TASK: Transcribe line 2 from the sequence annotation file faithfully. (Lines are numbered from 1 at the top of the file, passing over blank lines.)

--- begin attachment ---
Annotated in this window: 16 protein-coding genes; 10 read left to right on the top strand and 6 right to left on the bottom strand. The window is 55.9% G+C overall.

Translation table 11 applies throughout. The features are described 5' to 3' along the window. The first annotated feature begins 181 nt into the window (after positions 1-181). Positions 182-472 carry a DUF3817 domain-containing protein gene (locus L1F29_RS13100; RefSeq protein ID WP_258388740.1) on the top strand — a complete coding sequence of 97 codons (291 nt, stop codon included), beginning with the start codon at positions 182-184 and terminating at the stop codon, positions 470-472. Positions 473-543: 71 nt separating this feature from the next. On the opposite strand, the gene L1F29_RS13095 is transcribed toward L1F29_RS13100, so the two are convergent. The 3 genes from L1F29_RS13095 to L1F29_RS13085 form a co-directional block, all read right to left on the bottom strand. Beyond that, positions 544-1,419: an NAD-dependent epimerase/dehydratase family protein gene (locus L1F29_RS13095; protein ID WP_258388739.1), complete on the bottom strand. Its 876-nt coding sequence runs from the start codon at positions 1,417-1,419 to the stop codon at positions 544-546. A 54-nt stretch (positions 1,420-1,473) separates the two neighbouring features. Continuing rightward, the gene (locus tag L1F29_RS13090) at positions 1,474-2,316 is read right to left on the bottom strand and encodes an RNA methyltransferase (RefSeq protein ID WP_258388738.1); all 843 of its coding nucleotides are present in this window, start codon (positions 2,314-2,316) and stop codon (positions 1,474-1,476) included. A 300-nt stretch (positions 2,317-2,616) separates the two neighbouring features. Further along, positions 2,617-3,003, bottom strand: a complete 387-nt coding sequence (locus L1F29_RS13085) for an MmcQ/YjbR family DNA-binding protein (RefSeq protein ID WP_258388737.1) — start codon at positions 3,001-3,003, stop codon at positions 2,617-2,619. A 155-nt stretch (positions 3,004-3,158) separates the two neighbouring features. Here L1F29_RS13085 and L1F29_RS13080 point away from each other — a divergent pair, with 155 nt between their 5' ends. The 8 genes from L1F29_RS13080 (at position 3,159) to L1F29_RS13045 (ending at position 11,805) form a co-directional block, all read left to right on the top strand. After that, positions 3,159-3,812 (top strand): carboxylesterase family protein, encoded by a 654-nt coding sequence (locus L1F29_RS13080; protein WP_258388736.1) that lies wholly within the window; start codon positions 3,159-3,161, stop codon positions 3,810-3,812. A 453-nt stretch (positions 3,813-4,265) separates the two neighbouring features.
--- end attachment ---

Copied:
Translation table 11 applies throughout. The features are described 5' to 3' along the window. The first annotated feature begins 181 nt into the window (after positions 1-181). Positions 182-472 carry a DUF3817 domain-containing protein gene (locus L1F29_RS13100; RefSeq protein ID WP_258388740.1) on the top strand — a complete coding sequence of 97 codons (291 nt, stop codon included), beginning with the start codon at positions 182-184 and terminating at the stop codon, positions 470-472. Positions 473-543: 71 nt separating this feature from the next. On the opposite strand, the gene L1F29_RS13095 is transcribed toward L1F29_RS13100, so the two are convergent. The 3 genes from L1F29_RS13095 to L1F29_RS13085 form a co-directional block, all read right to left on the bottom strand. Beyond that, positions 544-1,419: an NAD-dependent epimerase/dehydratase family protein gene (locus L1F29_RS13095; protein ID WP_258388739.1), complete on the bottom strand. Its 876-nt coding sequence runs from the start codon at positions 1,417-1,419 to the stop codon at positions 544-546. A 54-nt stretch (positions 1,420-1,473) separates the two neighbouring features. Continuing rightward, the gene (locus tag L1F29_RS13090) at positions 1,474-2,316 is read right to left on the bottom strand and encodes an RNA methyltransferase (RefSeq protein ID WP_258388738.1); all 843 of its coding nucleotides are present in this window, start codon (positions 2,314-2,316) and stop codon (positions 1,474-1,476) included. A 300-nt stretch (positions 2,317-2,616) separates the two neighbouring features. Further along, positions 2,617-3,003, bottom strand: a complete 387-nt coding sequence (locus L1F29_RS13085) for an MmcQ/YjbR family DNA-binding protein (RefSeq protein ID WP_258388737.1) — start codon at positions 3,001-3,003, stop codon at positions 2,617-2,619. A 155-nt stretch (positions 3,004-3,158) separates the two neighbouring features. Here L1F29_RS13085 and L1F29_RS13080 point away from each other — a divergent pair, with 155 nt between their 5' ends. The 8 genes from L1F29_RS13080 (at position 3,159) to L1F29_RS13045 (ending at position 11,805) form a co-directional block, all read left to right on the top strand. After that, positions 3,159-3,812 (top strand): carboxylesterase family protein, encoded by a 654-nt coding sequence (locus L1F29_RS13080; protein WP_258388736.1) that lies wholly within the window; start codon positions 3,159-3,161, stop codon positions 3,810-3,812. A 453-nt stretch (positions 3,813-4,265) separates the two neighbouring features.